Characterization of a novel integrin binding protein, vps33b, which is important for platelet activation and in vivo thrombosis and hemostasis

Binggang Xiang, Guoying Zhang, Shaojing Ye, Rui Zhang, Cai Huang, Jun Liu, Min Tao, Changgeng Ruan, Susan S. Smyth, Sidney W. Whiteheart, Zhenyu Li

Research output: Contribution to journalArticlepeer-review

27 Scopus citations


Background-Integrins are heterodimeric (/) membrane proteins that play fundamental roles in many biological processes, for example, cell adhesion and spreading, which are important for platelet function and hemostasis. The molecular mechanism that regulates integrin activation is not completely understood. Methods and Results-Here, we show that VPS33B, a member of the Sec1/Munc18 family, binds directly to the integrin subunit. Overexpression of VPS33B in Chinese hamster ovary cells potentiated IIb3 outside-in signaling but not inside-out signaling. Platelets, from megakaryocyte-And platelet-specific VPS33B conditional knockout mice, had normal morphology, yet their spreading on fibrinogen was impaired and they failed to support clot retraction. Platelet aggregation and ATP secretion in response to low-dose agonists were reduced in the VPS33B knockout mice. IIb3-mediated endocytosis of fibrinogen was also defective. Tail bleeding times and times to occlusion in an FeCl3-induced thrombosis model were prolonged in the VPS33B knockout mice. Furthermore, VPS33B acted upstream of the RhoAROCK-MLC and Rac1-dependent pathways that lead to clot retraction and cell spreading, respectively. Conclusions-Our work demonstrates that vesicular trafficking complexes, containing VPS33B, are a novel class of modifiers of integrin function. Our data also provide insights into the molecular mechanism and treatment of arthrogryposis, renal dysfunction, and cholestasis syndrome.

Original languageEnglish
Pages (from-to)2334-2344
Number of pages11
Issue number24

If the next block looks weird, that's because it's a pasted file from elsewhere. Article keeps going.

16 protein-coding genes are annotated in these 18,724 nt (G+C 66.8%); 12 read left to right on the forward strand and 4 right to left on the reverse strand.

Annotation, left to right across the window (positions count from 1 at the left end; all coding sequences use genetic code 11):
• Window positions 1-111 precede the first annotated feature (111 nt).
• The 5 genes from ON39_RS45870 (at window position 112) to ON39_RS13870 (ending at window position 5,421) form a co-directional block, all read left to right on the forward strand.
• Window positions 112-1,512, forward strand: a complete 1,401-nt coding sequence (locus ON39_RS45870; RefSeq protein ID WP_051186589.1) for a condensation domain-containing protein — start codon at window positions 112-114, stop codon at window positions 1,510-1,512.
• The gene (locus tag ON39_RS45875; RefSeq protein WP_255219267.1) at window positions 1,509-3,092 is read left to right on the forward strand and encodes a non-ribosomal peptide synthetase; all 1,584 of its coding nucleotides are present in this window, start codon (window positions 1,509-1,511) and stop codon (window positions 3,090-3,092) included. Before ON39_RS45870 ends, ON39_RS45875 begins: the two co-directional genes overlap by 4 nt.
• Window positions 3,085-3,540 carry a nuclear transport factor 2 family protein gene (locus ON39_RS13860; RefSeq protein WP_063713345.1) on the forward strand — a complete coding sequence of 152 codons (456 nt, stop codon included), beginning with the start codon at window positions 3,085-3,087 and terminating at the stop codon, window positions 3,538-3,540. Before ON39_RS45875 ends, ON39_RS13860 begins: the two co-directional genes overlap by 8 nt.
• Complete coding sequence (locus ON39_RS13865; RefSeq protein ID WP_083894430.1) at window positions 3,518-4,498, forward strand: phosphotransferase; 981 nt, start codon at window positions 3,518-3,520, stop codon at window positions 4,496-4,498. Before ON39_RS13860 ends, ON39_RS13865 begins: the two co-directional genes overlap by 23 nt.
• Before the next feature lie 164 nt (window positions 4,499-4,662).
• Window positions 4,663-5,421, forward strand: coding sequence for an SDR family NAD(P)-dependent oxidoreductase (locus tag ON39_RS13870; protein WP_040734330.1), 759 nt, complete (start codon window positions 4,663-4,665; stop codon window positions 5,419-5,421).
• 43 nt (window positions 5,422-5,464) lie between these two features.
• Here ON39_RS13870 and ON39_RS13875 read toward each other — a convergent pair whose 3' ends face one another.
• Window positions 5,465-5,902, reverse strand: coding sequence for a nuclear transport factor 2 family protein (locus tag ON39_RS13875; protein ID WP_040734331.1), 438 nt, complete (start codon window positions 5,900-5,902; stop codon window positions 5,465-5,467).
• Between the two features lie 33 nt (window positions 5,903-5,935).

StatePublished - 2015

Bibliographical note

Funding Information:
We acknowledge Elizabeth Hughes, Keith Childs, Galina Gavrilina, and Debora VanHeyningen and the Transgenic Animal Model Core of the University of Michigan Biomedical Research Core Facilities for generation of chimeric mice via microinjection of blastocysts with ES cells. We thank Mark H. Ginsberg for providing us the αβPy cell line and Junling Liu for providing us the HA-VPS33B constructs. We thank Alan Nurden for helpful suggestions regarding generation of the VPS33B knockout mice and Peter Newman for helpful discussion. This work is supported by the American Society of Hematology Bridge Grant Award (to Z.L.); National Institutes of Health National Heart, Lung, and Blood Institute grants HL68819 (to Z.L.) and HL56652 (to S.W.W.); the American Heart Association Great Rivers Affiliate Grand-in-Aid (to Z. L.); American Heart Association Great Rivers Affiliate Scientist Development Grant (to B.X.); and in part by the National Institutes of Health/National Center for Research Resources Centers of Biomedical Research Excellence in Obesity and Cardiovascular Disease grant P20 RR021954. This work was supported in part by resources provided by the Lexington Veterans Affairs Medical Center.


  • VPS33B protein, mouse
  • blood platelets
  • hemostasis
  • integrins
  • platelet aggregation
  • signal transduction
  • thrombosis

ASJC Scopus subject areas

  • Cardiology and Cardiovascular Medicine
  • Physiology (medical)


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